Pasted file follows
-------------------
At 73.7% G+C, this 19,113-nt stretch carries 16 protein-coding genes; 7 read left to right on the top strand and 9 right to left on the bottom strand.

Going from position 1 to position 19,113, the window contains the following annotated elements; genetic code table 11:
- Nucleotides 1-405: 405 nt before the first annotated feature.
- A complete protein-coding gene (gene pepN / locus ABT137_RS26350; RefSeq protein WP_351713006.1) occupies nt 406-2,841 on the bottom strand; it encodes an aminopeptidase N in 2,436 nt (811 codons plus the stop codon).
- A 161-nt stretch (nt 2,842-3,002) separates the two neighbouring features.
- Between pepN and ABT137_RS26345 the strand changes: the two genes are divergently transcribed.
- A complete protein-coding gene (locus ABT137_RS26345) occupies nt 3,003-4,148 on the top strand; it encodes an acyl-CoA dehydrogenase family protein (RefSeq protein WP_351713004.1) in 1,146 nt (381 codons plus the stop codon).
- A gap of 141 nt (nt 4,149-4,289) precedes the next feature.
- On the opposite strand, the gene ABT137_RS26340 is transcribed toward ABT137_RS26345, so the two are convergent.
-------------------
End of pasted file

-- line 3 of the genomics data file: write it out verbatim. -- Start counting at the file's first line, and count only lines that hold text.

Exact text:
- Nucleotides 1-405: 405 nt before the first annotated feature.